Step-stone bridge

Step-Stone Bridge

Step-stone bridge

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A Step-stone bridge is a simple bridging allowing a pedestrian to cross a natural watercourse or pond, or a garden's water feature where water is allowed to course between stone steps. Unlike other bridges it has no spans. Step-stone bridges, along with log bridges are likely to be the oldest bridge types. They are often built by hikers and disarranged during periods of high, fast water.

Garden crossings

In Landscape design and Garden design, Step-Stone bridges cross natural landscape style and Asian themed water features and "dry landscape" symbolic "water gardens."

Asian gardens

Step-Stone bridges are seen in traditional and contemporary Chinese gardens and Japanese gardens, and Zen rock gardens. It is a principal bridge types in these gardens, along with Moon bridges.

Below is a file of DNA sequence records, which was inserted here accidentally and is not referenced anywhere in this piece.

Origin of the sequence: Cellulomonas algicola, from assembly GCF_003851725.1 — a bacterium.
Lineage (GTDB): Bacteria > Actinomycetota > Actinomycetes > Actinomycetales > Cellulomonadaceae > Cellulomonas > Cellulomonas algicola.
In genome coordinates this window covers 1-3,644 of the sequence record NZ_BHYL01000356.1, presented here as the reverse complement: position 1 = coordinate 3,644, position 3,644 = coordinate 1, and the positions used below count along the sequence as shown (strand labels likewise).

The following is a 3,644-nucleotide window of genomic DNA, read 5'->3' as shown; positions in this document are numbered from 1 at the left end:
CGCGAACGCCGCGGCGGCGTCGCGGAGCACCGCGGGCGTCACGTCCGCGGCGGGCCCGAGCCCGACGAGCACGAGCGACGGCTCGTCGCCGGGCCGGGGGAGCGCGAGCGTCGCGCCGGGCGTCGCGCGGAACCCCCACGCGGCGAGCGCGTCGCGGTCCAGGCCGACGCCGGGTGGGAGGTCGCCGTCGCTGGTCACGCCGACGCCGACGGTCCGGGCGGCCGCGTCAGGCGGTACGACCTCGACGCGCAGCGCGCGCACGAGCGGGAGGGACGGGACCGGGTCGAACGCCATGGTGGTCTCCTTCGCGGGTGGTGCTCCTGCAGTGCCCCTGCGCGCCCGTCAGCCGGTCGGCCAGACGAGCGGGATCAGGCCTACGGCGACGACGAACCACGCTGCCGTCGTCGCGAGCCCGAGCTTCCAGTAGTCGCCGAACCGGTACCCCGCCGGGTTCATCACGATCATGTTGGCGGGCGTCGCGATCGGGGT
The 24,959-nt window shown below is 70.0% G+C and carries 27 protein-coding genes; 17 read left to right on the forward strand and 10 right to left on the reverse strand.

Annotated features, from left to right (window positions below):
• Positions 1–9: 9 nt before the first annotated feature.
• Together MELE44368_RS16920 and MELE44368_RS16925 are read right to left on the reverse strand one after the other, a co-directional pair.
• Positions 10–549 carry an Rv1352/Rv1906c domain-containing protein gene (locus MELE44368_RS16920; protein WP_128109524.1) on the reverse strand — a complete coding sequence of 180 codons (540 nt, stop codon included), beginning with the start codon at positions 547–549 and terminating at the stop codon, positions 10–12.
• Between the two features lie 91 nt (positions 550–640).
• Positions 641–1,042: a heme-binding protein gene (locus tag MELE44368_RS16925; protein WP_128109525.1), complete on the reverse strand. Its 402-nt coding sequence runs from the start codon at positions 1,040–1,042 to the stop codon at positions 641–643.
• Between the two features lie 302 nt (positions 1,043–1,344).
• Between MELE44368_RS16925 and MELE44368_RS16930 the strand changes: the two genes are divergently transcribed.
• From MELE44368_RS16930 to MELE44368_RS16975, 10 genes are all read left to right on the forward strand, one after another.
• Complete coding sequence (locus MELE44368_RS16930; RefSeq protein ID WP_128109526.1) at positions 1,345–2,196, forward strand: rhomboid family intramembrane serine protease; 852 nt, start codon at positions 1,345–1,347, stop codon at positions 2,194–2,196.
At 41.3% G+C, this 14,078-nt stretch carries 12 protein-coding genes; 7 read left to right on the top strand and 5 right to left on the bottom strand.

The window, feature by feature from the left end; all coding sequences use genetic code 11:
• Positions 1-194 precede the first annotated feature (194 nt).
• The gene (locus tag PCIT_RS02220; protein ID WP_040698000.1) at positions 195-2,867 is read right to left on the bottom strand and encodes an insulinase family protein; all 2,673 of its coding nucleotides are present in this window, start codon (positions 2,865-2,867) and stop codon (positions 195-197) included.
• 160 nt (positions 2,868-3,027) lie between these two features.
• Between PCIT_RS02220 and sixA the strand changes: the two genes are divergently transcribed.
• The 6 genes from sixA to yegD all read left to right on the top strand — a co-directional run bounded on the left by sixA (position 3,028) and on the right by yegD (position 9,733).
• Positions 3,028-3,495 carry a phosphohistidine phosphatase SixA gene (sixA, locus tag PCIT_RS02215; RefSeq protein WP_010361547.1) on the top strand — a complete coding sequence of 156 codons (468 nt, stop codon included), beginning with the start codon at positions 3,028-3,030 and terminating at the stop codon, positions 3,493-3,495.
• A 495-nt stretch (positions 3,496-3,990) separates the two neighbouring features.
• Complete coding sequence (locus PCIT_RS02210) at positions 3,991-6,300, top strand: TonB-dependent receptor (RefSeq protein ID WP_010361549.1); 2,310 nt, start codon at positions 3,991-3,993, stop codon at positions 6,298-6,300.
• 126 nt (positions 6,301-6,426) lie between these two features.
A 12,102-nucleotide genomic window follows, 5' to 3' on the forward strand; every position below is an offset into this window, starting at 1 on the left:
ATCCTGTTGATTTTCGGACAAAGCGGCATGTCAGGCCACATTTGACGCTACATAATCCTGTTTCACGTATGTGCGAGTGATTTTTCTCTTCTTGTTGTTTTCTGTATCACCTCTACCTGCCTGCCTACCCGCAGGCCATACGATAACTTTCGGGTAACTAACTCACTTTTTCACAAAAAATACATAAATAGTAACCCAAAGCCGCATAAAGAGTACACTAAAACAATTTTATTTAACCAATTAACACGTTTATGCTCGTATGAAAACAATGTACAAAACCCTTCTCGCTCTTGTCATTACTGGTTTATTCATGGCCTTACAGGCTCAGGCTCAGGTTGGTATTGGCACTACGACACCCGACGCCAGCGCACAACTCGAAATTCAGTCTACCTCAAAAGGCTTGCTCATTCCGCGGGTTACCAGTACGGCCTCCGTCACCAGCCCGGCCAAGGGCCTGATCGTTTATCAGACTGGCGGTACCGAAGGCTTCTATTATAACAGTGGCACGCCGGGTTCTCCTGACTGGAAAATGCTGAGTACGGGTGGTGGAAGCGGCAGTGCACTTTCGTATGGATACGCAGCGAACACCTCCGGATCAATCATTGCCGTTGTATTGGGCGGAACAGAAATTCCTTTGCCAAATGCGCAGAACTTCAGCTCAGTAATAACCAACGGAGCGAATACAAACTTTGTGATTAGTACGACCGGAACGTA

A Zig-zag bridge was traditionally used to allow the pedestrian to fool and evade "evil spirits" following them, and used in Zen gardens for mindfulness practice.

Euro-American gardens

In classic and formal western culture traditional water garden and reflecting pool landscapes the stepping stones may be crisp rectilinear forms of stone with honed or flame treated surfaces.

Stones wider than thick may be securely mounted in a "mushroom with stalk" method, with the support stem hidden below the water's surface for a floating aesthetic.

Modernist urban park landscapes, such as the Seattle Freeway Park and Keller Fountain Park, Downtown Portland with elevation changes...
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